On Wednesday, the World Health Organization confirmed that the situation with cholera in the world is getting worse. Already two dozen countries are currently reporting increasing cases of the disease.
Most cases occur in south-east Africa, with long-term outbreaks continuing in Malawi and Mozambique. According to WHO, new outbreaks have been reported in Tanzania, South Africa, Zimbabwe and Zambia since January.
Tropical Cyclone Freddie, which hit parts of East Africa in February, only worsened the situation. The hurricane has approached the level equivalent to a Category 4 hurricane, and heavy rains, floods and damage to water supply and sewerage systems contribute to further outbreaks of cholera.
Overall, according to WHO, more than 36,000 people have been infected and 1,700 people have died after “an unprecedented increase in the incidence of cholera worldwide” last year.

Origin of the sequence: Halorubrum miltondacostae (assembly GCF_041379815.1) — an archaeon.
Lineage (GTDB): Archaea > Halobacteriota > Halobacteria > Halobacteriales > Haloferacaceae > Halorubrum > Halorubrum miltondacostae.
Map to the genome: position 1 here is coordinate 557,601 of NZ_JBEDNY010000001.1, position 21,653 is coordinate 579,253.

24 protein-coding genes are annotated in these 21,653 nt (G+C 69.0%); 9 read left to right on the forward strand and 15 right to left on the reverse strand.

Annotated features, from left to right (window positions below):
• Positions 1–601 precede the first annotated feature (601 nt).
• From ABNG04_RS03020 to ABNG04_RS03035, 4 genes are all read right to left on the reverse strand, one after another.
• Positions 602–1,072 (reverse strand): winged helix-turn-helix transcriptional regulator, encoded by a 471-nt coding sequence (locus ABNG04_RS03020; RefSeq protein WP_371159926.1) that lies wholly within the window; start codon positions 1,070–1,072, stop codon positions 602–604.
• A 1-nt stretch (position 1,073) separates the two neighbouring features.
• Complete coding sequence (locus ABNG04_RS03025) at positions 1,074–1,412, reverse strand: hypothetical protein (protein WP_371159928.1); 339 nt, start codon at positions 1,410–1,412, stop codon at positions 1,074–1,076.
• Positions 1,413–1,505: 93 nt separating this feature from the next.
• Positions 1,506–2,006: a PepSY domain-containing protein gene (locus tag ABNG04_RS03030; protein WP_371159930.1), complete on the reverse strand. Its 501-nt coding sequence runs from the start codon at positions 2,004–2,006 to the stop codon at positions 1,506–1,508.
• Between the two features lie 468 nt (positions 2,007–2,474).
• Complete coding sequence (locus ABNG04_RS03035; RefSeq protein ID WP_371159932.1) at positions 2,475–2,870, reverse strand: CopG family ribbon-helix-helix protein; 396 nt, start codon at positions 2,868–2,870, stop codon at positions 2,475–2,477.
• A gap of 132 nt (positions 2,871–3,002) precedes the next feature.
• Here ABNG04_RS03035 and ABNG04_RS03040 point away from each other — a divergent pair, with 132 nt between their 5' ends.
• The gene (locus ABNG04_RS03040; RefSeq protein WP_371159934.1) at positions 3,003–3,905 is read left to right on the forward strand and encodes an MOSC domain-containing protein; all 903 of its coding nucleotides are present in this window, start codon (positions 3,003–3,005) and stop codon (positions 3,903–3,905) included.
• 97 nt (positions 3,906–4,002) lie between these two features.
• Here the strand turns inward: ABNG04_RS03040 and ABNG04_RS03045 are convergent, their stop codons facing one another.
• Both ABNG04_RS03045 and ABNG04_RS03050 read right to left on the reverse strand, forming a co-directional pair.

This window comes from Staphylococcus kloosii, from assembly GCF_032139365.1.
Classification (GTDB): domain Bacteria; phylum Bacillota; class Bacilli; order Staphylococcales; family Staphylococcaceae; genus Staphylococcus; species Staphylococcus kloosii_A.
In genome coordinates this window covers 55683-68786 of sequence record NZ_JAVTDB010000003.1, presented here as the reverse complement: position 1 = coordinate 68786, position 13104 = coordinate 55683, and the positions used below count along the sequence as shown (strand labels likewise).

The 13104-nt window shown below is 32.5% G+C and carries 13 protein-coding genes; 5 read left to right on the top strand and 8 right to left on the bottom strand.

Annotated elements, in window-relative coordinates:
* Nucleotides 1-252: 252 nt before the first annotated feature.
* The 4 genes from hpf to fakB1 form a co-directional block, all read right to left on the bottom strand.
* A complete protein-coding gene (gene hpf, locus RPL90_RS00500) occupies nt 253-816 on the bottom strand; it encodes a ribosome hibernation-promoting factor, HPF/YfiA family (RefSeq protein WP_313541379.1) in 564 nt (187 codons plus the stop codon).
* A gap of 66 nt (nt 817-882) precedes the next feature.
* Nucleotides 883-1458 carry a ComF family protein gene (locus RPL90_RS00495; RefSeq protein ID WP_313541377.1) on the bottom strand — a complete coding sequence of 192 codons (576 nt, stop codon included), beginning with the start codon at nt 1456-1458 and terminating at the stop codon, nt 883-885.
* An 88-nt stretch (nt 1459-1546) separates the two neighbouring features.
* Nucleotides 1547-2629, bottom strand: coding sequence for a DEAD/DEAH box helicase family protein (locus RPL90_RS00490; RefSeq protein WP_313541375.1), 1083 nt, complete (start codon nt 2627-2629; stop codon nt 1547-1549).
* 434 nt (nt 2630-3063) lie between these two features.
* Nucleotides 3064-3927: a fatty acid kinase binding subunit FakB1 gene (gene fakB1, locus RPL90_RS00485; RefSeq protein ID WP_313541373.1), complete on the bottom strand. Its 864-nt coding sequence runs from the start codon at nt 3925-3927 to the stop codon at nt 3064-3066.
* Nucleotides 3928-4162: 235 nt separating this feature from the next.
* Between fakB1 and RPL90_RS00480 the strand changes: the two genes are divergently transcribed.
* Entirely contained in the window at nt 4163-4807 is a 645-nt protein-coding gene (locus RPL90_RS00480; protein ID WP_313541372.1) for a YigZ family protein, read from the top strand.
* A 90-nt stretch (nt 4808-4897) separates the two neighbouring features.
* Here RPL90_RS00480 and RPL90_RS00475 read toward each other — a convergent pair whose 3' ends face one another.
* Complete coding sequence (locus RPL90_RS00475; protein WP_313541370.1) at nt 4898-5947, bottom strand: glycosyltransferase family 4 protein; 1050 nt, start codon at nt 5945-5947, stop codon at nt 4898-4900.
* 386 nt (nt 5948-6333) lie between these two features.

In many countries reporting outbreaks, there is also a higher mortality rate among those who contract acute diarrheal disease caused by intestinal infection with Vibrio cholerae bacteria.
According to the U.S. Centers for Disease Control and Prevention, about 1 in 10 people with cholera will have severe symptoms. Although the infection can sometimes be severe or life-threatening, it is more often mild or completely asymptomatic.
“Overall capacity to respond to outbreaks remains limited due to a global shortage of resources, including a shortage of oral cholera vaccine, as well as an overload of public health and medical personnel who are dealing with multiple outbreaks of diseases simultaneously. Based on the current situation, WHO assesses the risk of the spread of cholera at the global level as very high,” WHO said on Wednesday.